There is growing support for President Salva Kiir’s plan to downsize his government. Kiir said earlier this month that due to the current austerity measures, he needs to eliminate positions that will save money and provide more social services.
The president acknowledged in his one year anniversary speech on July 9 that his government is larger than that of many other governments in the region. After the shutdown in oil production in January, which accounted for 98 percent of South Sudan’s revenue, Kirr said the government had to make dramatic cuts.
South Sudan has 59 ministers and deputy ministers at the national level alone. And there are 21 commissions whose chairpersons have similar entitlements.
Civil society activists and opposition politicians are urging President Kiir to move quickly on implementing the cuts. Jimmy Wongo, a senior member of the opposition United Sudanese African Party, says the move is long overdue.
“Not only should the president cut down the number of ministries but even consider [downsizing] his big parliament, which has 332 members. This is too big for a new country like ours.”
Wongo says people should be hired on the basis of their competence and merit.
“There are people in civil service today holding the [upper] echelons of the administration in South Sudan that do not deserve to be there. But perhaps because of their role during the war they found themselves sitting there,” he said.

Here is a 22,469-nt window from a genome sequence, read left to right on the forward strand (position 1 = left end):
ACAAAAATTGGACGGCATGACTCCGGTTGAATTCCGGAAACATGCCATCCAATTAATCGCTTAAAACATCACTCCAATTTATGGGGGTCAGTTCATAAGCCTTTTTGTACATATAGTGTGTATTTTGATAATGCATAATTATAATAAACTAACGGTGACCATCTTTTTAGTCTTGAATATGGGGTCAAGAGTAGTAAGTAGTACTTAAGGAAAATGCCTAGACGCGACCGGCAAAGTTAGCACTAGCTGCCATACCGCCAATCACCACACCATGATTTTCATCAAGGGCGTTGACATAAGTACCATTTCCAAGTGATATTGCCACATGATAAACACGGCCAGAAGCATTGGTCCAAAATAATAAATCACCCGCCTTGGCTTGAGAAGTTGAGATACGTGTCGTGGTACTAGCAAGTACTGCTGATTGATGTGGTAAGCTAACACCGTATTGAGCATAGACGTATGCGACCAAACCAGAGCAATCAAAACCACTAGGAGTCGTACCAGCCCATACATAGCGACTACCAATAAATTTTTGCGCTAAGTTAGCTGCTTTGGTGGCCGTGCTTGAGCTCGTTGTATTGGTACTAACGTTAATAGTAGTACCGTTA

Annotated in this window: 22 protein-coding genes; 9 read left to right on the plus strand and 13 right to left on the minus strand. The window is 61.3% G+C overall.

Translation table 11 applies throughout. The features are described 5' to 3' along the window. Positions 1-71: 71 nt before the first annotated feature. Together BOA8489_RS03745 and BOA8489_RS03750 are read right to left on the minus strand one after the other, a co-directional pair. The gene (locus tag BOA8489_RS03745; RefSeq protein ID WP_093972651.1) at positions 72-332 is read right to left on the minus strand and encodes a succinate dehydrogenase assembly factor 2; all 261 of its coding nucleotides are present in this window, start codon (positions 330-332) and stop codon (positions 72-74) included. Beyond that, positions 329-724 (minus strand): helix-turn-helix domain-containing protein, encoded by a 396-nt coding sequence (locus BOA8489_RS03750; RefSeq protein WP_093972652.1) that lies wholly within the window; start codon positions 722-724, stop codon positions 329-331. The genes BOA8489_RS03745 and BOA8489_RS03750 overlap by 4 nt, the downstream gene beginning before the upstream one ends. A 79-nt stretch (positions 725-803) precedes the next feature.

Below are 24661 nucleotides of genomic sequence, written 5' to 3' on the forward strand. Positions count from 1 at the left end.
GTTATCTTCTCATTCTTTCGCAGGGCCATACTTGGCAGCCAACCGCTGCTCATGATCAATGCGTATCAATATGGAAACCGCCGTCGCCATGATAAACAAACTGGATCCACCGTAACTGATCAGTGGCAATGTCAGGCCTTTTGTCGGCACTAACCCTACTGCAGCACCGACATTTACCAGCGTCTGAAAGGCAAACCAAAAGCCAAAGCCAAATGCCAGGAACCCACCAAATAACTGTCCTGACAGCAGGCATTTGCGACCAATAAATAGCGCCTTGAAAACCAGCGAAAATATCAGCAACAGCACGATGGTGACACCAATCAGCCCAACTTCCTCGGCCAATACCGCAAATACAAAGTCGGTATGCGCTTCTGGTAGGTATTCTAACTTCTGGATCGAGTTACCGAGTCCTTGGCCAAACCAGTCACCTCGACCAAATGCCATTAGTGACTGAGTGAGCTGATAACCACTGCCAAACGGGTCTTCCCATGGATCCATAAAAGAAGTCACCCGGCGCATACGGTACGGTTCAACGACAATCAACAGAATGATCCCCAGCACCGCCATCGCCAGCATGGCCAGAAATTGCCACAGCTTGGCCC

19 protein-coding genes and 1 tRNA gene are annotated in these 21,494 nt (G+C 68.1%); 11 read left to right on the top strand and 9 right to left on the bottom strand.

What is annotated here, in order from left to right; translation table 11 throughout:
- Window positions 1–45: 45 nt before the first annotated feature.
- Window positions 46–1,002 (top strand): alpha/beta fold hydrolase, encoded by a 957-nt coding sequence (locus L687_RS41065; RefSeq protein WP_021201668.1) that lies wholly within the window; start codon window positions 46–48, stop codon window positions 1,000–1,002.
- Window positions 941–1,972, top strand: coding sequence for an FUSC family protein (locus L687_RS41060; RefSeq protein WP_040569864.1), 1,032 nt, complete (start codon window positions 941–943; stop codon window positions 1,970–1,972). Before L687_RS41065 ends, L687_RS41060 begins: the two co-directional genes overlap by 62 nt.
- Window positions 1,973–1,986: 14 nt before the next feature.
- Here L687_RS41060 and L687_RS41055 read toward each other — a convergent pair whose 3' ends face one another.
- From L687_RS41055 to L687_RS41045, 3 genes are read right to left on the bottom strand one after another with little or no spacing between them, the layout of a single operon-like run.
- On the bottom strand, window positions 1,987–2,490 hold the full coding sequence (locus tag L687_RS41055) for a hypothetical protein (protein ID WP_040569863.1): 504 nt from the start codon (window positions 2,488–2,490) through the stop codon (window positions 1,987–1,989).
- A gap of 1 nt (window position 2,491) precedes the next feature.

Edmond Yakani, a program coordinator for the local NGO, Community Empowerment for Progress Organization, says it is not just administration jobs that must be slashed. He says the number of “constitutional post-holders” should be cut in half.
"If we can lose at least over 50 percent of the current constitutional post-holders as a principle of downsizing I would say congratulations to the president," he said.
Lorna Merekaje of the South Sudan Democratic Elections and Monitoring Program says she’ll believe it when she sees it.
“Is it going to happen, and when? I believe if it takes place as soon as this month then we will all believe that we have government that is working,” she said.
Yakani says some communities will perceive the removal of their members from government positions as a deliberate attempt to marginalize them.
“I think a public office is not for a tribe, a public service is not for a community, a public office is for qualified citizens. So regardless of where we come from, as long as we are qualified, we can deliver services to the people,” said Yakani.
The Sudan Tribune
website reports a top government minister was authorized to overhaul the government structure and provide recommendations to the president last month.
President Kiir is to discuss those recommendations with his Cabinet before presenting them to parliament. It’s unclear when that will happen.